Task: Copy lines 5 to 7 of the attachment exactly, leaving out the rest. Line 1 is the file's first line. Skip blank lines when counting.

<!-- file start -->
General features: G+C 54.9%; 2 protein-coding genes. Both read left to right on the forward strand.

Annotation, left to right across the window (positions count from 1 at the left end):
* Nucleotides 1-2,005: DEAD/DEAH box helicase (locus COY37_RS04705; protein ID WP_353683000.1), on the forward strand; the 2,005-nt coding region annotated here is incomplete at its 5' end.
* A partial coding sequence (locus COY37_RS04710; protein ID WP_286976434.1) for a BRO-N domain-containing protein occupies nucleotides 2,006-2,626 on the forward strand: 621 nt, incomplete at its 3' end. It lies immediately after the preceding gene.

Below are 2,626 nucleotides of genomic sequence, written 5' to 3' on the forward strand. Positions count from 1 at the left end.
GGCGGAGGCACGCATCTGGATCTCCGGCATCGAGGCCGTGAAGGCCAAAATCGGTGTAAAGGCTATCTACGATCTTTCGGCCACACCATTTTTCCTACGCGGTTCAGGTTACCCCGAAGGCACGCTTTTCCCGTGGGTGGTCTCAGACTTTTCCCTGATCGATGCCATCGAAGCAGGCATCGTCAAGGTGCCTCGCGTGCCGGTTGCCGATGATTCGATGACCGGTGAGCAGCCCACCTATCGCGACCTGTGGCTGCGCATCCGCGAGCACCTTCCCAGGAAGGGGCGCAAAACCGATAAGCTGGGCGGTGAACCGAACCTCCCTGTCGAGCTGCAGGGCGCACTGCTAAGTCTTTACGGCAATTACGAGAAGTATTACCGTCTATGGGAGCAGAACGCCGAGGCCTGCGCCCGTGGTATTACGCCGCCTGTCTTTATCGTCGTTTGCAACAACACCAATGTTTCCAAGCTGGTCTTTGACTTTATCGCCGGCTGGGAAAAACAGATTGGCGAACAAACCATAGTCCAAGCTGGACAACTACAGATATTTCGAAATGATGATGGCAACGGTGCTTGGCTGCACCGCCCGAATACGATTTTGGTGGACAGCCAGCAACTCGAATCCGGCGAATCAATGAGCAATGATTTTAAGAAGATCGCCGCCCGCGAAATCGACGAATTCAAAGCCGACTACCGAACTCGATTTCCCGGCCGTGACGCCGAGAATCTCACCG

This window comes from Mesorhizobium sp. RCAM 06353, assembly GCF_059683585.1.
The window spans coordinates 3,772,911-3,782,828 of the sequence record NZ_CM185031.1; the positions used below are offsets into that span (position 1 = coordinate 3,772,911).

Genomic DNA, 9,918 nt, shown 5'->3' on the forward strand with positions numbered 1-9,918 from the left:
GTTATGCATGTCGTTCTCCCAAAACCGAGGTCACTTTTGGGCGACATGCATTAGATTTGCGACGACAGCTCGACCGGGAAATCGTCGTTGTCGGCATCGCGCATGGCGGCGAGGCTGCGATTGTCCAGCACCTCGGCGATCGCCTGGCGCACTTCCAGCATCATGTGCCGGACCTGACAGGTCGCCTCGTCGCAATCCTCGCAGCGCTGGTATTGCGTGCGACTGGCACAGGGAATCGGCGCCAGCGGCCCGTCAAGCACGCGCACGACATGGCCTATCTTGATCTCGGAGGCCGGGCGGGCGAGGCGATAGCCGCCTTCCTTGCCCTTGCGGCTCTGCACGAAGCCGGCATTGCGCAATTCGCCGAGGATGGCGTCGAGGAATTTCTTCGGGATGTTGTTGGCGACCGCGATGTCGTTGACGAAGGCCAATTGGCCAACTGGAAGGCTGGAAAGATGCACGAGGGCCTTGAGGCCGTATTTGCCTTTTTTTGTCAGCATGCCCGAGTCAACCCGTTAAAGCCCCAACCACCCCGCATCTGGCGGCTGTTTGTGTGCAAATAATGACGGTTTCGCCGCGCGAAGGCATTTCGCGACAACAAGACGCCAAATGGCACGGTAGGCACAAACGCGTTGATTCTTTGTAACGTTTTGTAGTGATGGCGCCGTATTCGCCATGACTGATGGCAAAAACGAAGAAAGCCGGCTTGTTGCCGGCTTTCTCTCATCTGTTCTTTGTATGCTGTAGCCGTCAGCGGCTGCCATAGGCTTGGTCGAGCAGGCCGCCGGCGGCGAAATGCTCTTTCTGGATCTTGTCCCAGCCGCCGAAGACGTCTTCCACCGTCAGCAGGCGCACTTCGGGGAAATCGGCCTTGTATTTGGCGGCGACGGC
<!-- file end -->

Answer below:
Below are 2,626 nucleotides of genomic sequence, written 5' to 3' on the forward strand. Positions count from 1 at the left end.
GGCGGAGGCACGCATCTGGATCTCCGGCATCGAGGCCGTGAAGGCCAAAATCGGTGTAAAGGCTATCTACGATCTTTCGGCCACACCATTTTTCCTACGCGGTTCAGGTTACCCCGAAGGCACGCTTTTCCCGTGGGTGGTCTCAGACTTTTCCCTGATCGATGCCATCGAAGCAGGCATCGTCAAGGTGCCTCGCGTGCCGGTTGCCGATGATTCGATGACCGGTGAGCAGCCCACCTATCGCGACCTGTGGCTGCGCATCCGCGAGCACCTTCCCAGGAAGGGGCGCAAAACCGATAAGCTGGGCGGTGAACCGAACCTCCCTGTCGAGCTGCAGGGCGCACTGCTAAGTCTTTACGGCAATTACGAGAAGTATTACCGTCTATGGGAGCAGAACGCCGAGGCCTGCGCCCGTGGTATTACGCCGCCTGTCTTTATCGTCGTTTGCAACAACACCAATGTTTCCAAGCTGGTCTTTGACTTTATCGCCGGCTGGGAAAAACAGATTGGCGAACAAACCATAGTCCAAGCTGGACAACTACAGATATTTCGAAATGATGATGGCAACGGTGCTTGGCTGCACCGCCCGAATACGATTTTGGTGGACAGCCAGCAACTCGAATCCGGCGAATCAATGAGCAATGATTTTAAGAAGATCGCCGCCCGCGAAATCGACGAATTCAAAGCCGACTACCGAACTCGATTTCCCGGCCGTGACGCCGAGAATCTCACCG

This window comes from Mesorhizobium sp. RCAM 06353, assembly GCF_059683585.1.